Bloomberg | Bloomberg | Getty Images

Germany has issued a stark warning over the spread of the coronavirus, with top health officials sounding the alarm over potential further outbreaks in the country.

“The current situation worries me a lot. We don’t know how things will develop over the next few weeks,” Lothar Wieler, head of the Robert Koch Institute (RKI) for infectious diseases, said on Thursday morning.

“It’s possible that we will see more than 10,000 new cases a day. It’s possible that the virus spreads uncontrollably,” he said, in comments translated by Reuters. He added that only 8% of cases currently seen in Germany were imported from overseas.

Wieler was speaking at a press conference with German

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U.S. adds 43K COVID-19 cases; Dr. Fauci warns of 400K deaths this winter

Oct. 7 (UPI) — The United States’ top infectious diseases expert has warned that 400,000 people nationwide could be dead from COVID-19 by this winter if people don’t follow recommended health guidelines.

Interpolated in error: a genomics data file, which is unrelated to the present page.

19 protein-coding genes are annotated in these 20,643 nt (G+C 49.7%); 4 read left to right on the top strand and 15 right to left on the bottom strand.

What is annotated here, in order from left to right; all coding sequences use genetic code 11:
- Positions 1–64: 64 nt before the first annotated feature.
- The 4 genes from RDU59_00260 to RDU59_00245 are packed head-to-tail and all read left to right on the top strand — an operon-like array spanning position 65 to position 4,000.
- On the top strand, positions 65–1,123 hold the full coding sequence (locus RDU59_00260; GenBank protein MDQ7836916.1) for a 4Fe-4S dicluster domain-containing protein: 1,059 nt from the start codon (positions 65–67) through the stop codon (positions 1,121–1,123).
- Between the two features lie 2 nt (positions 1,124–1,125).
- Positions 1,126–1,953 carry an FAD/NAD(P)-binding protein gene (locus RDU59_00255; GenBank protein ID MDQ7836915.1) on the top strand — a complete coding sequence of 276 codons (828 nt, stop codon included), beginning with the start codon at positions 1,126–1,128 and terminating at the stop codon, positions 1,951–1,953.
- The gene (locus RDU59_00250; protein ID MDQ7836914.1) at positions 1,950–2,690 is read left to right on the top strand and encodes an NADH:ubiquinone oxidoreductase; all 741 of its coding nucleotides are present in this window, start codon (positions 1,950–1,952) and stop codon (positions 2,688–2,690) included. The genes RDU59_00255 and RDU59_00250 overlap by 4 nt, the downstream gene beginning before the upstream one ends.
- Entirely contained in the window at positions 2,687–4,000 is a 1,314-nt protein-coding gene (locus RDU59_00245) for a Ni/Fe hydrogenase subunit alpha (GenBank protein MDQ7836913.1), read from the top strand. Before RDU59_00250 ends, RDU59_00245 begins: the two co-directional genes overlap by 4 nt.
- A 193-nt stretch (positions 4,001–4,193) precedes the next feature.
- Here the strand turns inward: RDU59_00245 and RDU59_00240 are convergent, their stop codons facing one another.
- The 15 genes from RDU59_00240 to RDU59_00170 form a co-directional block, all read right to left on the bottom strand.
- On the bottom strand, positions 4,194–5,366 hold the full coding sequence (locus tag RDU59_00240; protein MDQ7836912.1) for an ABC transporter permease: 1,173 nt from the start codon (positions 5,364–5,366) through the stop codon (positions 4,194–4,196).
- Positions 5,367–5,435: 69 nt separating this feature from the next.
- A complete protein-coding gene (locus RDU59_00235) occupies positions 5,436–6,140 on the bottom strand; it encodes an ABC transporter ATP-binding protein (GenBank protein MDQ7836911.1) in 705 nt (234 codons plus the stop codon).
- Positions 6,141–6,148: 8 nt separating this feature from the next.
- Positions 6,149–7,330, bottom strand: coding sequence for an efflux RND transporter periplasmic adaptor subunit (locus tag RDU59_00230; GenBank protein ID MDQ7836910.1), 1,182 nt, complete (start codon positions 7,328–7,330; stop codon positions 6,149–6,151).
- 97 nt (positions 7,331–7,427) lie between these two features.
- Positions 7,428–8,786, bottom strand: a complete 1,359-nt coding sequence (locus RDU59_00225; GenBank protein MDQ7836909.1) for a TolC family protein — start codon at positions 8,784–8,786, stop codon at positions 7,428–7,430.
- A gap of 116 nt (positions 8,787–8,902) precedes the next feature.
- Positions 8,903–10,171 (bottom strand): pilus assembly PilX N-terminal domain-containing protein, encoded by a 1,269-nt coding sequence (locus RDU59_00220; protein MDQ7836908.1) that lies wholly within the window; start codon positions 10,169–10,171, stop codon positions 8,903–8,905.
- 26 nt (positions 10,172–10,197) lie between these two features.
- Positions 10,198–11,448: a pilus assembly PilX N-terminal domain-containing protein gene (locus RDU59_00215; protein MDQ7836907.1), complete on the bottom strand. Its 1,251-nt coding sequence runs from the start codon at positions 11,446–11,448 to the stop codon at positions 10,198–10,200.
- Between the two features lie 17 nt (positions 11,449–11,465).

Dr. Anthony Fauci, director of the National Institute of Allergy and Infectious Diseases, told students at American University in Washington, D.C., Tuesday that a second wave of the coronavirus in the forthcoming colder months has the potential to be very deadly.

“The models tell us that if we do not do the kinds of things that we’re talking about in the cold of the fall and the winter, we could have from 300,000 to 400,000 deaths,” he said. “That would be just so tragic, if that happens.”

Fauci also refuted a tweet from President Donald Trump Tuesday that likened COVID-19 to influenza.

“You don’t get a pandemic that kills a million people and it isn’t even over yet

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The 14 ‘splinters’ this dentist warns patients to keep in mind